IROP Q&A

Sarah Macinski, Ivy Carlson, Heather Moher

Q: Do you now see the world as a larger or smaller place?

IC: I consider it much smaller now that I have visited Tanzania and conducted research there. I now have the independence to travel by myself, and I have learned that it is possible to go anywhere and study anything. I've also learned that no matter where you go, certain things will always be the same. For example, the children I encountered played the same types of games we did when we were young. Kidai is the Tanzanian equivalent of tag, and is played with as much vigor.

HM: In terms of geography, it feels larger. For example, I thought I would be able to travel all around England easily, but I found it took more time and money than I had expected. I learned a valuable lesson, however, and that is to slow down and enjoy everything a place has to offer. In a philosophical sense, the world feels smaller. I learned that people are not so different in terms of basic life goals. Cultural differences can be deceiving, making you think people are different, too. But when you talk with them, you learn they have a lot of the same ideas you do.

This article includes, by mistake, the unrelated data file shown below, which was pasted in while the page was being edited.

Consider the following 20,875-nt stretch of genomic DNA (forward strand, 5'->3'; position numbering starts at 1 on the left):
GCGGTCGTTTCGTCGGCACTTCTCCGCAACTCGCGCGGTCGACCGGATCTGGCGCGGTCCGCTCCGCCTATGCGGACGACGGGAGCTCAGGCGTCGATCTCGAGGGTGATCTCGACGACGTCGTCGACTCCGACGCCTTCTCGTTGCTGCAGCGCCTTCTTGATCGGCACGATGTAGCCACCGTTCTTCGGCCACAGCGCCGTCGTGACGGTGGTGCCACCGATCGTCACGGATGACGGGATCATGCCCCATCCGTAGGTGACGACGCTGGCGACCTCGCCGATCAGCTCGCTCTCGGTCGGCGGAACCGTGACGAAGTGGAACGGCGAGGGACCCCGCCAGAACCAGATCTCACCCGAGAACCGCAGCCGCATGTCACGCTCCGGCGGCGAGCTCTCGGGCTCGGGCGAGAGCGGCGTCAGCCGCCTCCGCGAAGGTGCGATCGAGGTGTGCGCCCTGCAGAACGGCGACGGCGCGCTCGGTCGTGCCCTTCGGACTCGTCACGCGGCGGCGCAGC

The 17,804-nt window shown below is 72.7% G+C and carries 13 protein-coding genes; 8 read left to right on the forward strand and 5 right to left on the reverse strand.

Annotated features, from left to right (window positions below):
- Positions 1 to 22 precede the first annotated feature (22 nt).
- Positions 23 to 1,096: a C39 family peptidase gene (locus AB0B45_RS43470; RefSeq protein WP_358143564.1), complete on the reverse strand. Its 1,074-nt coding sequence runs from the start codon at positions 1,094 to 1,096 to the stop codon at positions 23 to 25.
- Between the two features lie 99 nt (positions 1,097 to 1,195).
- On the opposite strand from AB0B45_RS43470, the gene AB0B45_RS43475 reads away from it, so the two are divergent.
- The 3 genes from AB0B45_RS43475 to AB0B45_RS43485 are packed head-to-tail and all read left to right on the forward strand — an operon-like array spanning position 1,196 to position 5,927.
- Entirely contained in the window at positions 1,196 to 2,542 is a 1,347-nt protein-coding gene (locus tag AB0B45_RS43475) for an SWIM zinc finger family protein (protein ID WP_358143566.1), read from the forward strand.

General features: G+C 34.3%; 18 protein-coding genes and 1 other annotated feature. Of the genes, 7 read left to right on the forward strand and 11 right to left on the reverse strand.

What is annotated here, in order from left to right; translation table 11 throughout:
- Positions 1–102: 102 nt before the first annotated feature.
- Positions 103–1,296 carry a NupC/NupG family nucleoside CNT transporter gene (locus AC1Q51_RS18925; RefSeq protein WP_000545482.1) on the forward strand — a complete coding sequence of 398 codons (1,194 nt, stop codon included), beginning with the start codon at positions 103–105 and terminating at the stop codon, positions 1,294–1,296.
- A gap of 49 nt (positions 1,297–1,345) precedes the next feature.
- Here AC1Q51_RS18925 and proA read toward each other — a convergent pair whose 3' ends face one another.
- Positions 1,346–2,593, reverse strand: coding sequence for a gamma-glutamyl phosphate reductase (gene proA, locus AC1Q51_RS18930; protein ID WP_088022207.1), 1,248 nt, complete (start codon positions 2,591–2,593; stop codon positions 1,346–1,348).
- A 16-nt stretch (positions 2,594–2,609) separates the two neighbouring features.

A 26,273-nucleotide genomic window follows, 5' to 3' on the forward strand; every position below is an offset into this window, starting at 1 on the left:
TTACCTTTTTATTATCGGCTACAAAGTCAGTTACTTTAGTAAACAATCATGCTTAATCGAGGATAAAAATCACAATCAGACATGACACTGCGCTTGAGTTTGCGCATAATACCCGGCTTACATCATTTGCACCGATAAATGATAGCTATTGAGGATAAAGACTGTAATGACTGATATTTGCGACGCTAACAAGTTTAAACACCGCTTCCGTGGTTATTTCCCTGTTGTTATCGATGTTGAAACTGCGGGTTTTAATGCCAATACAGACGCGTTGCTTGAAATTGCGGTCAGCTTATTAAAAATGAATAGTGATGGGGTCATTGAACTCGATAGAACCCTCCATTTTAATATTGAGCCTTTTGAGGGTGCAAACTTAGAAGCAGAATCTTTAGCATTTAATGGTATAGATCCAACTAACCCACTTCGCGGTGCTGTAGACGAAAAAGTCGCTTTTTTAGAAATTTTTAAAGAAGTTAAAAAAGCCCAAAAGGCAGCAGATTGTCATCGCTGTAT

SM: I see it as both larger and smaller. My summer completely opened my eyes as to how much there is to learn and explore. On the other hand, I learned that this vast greatness is obtainable. It is possible to be anywhere within 24 hours. I met a girl from my hometown at the Thai Elephant Conservation Center. The world is a small place, but with an incredible magnitude of diversity.

Q: How did IROP change how you looked at your education?

IC: It made me more aware of my options and the opportunities that exist if I look for them. I'm applying for the Peace Corps—something that I never truly thought I would do—because of my experiences in Tanzania.

HM: It didn't change my view. I have always believed education is more than going to classes. The most valuable learning is often gained by experience—not just lab experience, but "people" experience, communicating with people cross-culturally. This was just confirmed when I went to Oxford.

SM: It changed me—my outlook, my goals, and my way of accomplishing them. I feel research is essential to growing and learning, but I still see lecture halls the same way.

Q: Name one thing you learned about yourself.

IC: I am wealthy. My family may not be wealthy by American standards, but we have so much compared to global standards. I used to convince myself I was a frugal person who didn't spend money—now I recognize my behavior as a privilege of birth; I understand I am lucky to be where I am.

HM: I can start a conversation with just about anyone, even in another country.

SM: I can accomplish great things.